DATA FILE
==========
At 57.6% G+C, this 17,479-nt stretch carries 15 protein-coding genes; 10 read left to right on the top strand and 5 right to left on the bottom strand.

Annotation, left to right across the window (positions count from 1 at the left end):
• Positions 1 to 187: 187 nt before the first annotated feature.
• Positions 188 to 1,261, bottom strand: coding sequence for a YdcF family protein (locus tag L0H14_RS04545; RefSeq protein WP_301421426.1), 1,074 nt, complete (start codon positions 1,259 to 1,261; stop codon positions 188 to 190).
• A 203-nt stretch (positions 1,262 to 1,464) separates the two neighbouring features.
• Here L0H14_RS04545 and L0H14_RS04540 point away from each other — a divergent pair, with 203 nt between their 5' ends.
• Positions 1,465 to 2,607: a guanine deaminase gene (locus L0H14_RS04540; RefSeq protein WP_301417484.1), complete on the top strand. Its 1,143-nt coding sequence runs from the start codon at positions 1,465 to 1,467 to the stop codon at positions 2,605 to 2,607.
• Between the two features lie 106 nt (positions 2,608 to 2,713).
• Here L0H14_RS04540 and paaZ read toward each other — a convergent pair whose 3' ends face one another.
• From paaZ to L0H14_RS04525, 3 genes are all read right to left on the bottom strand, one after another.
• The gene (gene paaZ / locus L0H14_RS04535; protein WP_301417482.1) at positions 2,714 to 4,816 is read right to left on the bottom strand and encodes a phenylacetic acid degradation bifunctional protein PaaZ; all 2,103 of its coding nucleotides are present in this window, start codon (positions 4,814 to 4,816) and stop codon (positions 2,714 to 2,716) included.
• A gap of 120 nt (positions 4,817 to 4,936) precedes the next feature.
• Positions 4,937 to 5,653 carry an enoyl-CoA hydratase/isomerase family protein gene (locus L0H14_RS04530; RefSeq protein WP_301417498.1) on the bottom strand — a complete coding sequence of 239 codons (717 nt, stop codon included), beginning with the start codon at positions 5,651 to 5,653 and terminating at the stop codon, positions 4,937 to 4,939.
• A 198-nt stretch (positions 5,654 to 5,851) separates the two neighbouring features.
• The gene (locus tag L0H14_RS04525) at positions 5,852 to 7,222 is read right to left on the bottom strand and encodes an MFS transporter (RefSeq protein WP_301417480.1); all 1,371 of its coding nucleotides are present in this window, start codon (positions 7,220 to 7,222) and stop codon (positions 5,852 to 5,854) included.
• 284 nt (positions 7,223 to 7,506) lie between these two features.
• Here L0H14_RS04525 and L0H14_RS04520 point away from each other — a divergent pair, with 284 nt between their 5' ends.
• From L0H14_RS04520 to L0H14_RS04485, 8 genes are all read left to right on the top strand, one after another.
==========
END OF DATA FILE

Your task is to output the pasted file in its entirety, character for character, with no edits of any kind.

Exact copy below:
At 57.6% G+C, this 17,479-nt stretch carries 15 protein-coding genes; 10 read left to right on the top strand and 5 right to left on the bottom strand.

Annotation, left to right across the window (positions count from 1 at the left end):
• Positions 1 to 187: 187 nt before the first annotated feature.
• Positions 188 to 1,261, bottom strand: coding sequence for a YdcF family protein (locus tag L0H14_RS04545; RefSeq protein WP_301421426.1), 1,074 nt, complete (start codon positions 1,259 to 1,261; stop codon positions 188 to 190).
• A 203-nt stretch (positions 1,262 to 1,464) separates the two neighbouring features.
• Here L0H14_RS04545 and L0H14_RS04540 point away from each other — a divergent pair, with 203 nt between their 5' ends.
• Positions 1,465 to 2,607: a guanine deaminase gene (locus L0H14_RS04540; RefSeq protein WP_301417484.1), complete on the top strand. Its 1,143-nt coding sequence runs from the start codon at positions 1,465 to 1,467 to the stop codon at positions 2,605 to 2,607.
• Between the two features lie 106 nt (positions 2,608 to 2,713).
• Here L0H14_RS04540 and paaZ read toward each other — a convergent pair whose 3' ends face one another.
• From paaZ to L0H14_RS04525, 3 genes are all read right to left on the bottom strand, one after another.
• The gene (gene paaZ / locus L0H14_RS04535; protein WP_301417482.1) at positions 2,714 to 4,816 is read right to left on the bottom strand and encodes a phenylacetic acid degradation bifunctional protein PaaZ; all 2,103 of its coding nucleotides are present in this window, start codon (positions 4,814 to 4,816) and stop codon (positions 2,714 to 2,716) included.
• A gap of 120 nt (positions 4,817 to 4,936) precedes the next feature.
• Positions 4,937 to 5,653 carry an enoyl-CoA hydratase/isomerase family protein gene (locus L0H14_RS04530; RefSeq protein WP_301417498.1) on the bottom strand — a complete coding sequence of 239 codons (717 nt, stop codon included), beginning with the start codon at positions 5,651 to 5,653 and terminating at the stop codon, positions 4,937 to 4,939.
• A 198-nt stretch (positions 5,654 to 5,851) separates the two neighbouring features.
• The gene (locus tag L0H14_RS04525) at positions 5,852 to 7,222 is read right to left on the bottom strand and encodes an MFS transporter (RefSeq protein WP_301417480.1); all 1,371 of its coding nucleotides are present in this window, start codon (positions 7,220 to 7,222) and stop codon (positions 5,852 to 5,854) included.
• 284 nt (positions 7,223 to 7,506) lie between these two features.
• Here L0H14_RS04525 and L0H14_RS04520 point away from each other — a divergent pair, with 284 nt between their 5' ends.
• From L0H14_RS04520 to L0H14_RS04485, 8 genes are all read left to right on the top strand, one after another.